Montbertrand, CarineNarratorsecondary authorsome editionsconfirmed
Pelleteri, CarissaCover artistsecondary authorsome editionsconfirmed
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Series (with order)
Canonical title
Original title
Alternative titles
Original publication date
Important places
Important events
Related movies
Awards and honors
Part I: Turning Pretty

Is it not good to make society full of beautiful people?

- Yang Yuan, quoted in The New York Times
First words
The early summer sky was the color of cat vomit.
Part II: The Smoke

There is no excellent beauty that hath not some strangeness in the proportion."

- Francis Bacon, Essays, Civil and Moral, "Of Beauty"
Part III: Into the Fire

Beauty is that Medusa's head

Which men go armed to seek and sever.

It is most deadly when most dead,

And dead will stare and sting forever.

- Archibald MacLeish, "Beauty"
Last words
(Click to show. Warning: May contain spoilers.)
Disambiguation notice
Publisher's editors
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References to this work on external resources.

Wikipedia in English (1)

Book description
Everybody gets to be supermodel gorgeous. What could be wrong with that?

Tally is about to turn sixteen, and she can't wait. Not for her license - for turning pretty. In Tally's world, your sixteenth birthday brings an operation that turns you from a repellent ugly into a stunningly attractive pretty and catapults you into a high-tech paradise where your only job is to have a really great time. In just a few weeks Tally will be there.
But Tally's new friend Shay isn't sure she wants to be pretty. She'd rather risk life on the outside. When Shay runs away, Tally learns about a whole new side of the pretty world - and it isn't very pretty. The authorities offer Tally the worst choice she can imagine: find her friend and turn her in, or never turn pretty at all. The choice Tally makes changes her world forever.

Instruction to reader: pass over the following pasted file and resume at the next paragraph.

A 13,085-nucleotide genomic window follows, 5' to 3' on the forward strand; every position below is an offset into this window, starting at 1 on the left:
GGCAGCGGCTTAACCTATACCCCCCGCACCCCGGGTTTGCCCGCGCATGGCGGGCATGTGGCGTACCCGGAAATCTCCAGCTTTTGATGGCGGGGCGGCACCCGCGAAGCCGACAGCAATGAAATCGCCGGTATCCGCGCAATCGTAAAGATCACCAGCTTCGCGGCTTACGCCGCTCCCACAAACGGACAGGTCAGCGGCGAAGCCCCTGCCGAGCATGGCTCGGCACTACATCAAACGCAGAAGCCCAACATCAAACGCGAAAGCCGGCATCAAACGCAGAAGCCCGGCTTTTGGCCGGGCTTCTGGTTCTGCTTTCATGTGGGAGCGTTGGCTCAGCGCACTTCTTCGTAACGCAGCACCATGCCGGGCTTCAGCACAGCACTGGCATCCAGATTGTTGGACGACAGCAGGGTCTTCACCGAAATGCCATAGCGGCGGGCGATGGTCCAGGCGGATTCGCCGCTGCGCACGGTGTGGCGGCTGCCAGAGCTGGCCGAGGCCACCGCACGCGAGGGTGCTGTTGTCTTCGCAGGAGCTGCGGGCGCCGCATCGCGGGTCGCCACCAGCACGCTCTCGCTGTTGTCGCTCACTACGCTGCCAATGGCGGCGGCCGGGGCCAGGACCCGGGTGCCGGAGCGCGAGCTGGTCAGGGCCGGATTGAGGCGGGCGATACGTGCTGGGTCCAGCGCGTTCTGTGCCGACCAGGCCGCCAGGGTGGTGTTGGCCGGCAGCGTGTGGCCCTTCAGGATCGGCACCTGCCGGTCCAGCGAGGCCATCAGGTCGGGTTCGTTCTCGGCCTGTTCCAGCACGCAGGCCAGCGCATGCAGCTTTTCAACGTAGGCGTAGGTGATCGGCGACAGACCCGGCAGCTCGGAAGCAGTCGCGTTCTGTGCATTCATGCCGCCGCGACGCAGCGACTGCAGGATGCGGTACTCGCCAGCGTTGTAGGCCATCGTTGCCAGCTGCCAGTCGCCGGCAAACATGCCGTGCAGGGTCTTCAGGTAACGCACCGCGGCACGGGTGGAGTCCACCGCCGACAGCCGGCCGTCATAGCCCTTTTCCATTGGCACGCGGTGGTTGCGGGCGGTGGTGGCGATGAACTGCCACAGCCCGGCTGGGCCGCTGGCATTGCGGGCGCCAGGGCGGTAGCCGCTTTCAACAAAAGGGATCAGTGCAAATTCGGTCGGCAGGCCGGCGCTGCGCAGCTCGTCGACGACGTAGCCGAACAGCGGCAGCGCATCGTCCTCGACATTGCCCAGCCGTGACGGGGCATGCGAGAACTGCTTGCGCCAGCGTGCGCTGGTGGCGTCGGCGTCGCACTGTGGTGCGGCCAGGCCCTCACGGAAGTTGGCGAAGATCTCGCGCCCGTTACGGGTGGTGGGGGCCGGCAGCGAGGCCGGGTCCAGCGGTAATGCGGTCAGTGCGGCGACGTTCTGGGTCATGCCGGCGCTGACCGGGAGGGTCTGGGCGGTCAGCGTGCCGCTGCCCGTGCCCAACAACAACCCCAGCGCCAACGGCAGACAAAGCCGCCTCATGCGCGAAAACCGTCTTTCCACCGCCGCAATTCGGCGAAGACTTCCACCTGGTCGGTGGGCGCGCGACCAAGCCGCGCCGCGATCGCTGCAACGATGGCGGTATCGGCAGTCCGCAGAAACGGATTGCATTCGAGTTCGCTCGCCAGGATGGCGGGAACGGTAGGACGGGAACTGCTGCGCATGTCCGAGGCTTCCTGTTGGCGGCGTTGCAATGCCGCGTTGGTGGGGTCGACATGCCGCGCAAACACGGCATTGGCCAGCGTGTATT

Haiku summary

Amazon.com Amazon.com Review (ISBN 0689865384, Paperback)

Playing on every teen’s passionate desire to look as good as everybody else, Scott Westerfeld (Midnighters) projects a future world in which a compulsory operation at sixteen wipes out physical differences and makes everyone pretty by conforming to an ideal standard of beauty. The "New Pretties" are then free to play and party, while the younger "Uglies" look on enviously and spend the time before their own transformations in plotting mischievous tricks against their elders. Tally Youngblood is one of the most daring of the Uglies, and her imaginative tricks have gotten her in trouble with the menacing department of Special Circumstances. She has yearned to be pretty, but since her best friend Shay ran away to the rumored rebel settlement of recalcitrant Uglies called The Smoke, Tally has been troubled. The authorities give her an impossible choice: either she follows Shay’s cryptic directions to The Smoke with the purpose of betraying the rebels, or she will never be allowed to become pretty. Hoping to rescue Shay, Tally sets off on the dangerous journey as a spy. But after finally reaching The Smoke she has a change of heart when her new lover David reveals to her the sinister secret behind becoming pretty. The fast-moving story is enlivened by many action sequences in the style of videogames, using intriguing inventions like hoverboards that use the rider’s skateboard skills to skim through the air, and bungee jackets that make wild downward plunges survivable -- and fun. Behind all the commotion is the disturbing vision of our own society -- the Rusties -- visible only in rusting ruins after a virus destroyed all petroleum. Teens will be entranced, and the cliffhanger ending will leave them gasping for the sequel. (Ages 12 and up) --Patty Campbell

(retrieved from Amazon Thu, 12 Mar 2015 18:13:03 -0400)

(see all 2 descriptions)

Just before their sixteenth birthdays, when they will will be transformed into beauties whose only job is to have a great time, Tally's best friend runs away and Tally must find her and turn her in, or never become pretty at all.

(summary from another edition)

» see all 8 descriptions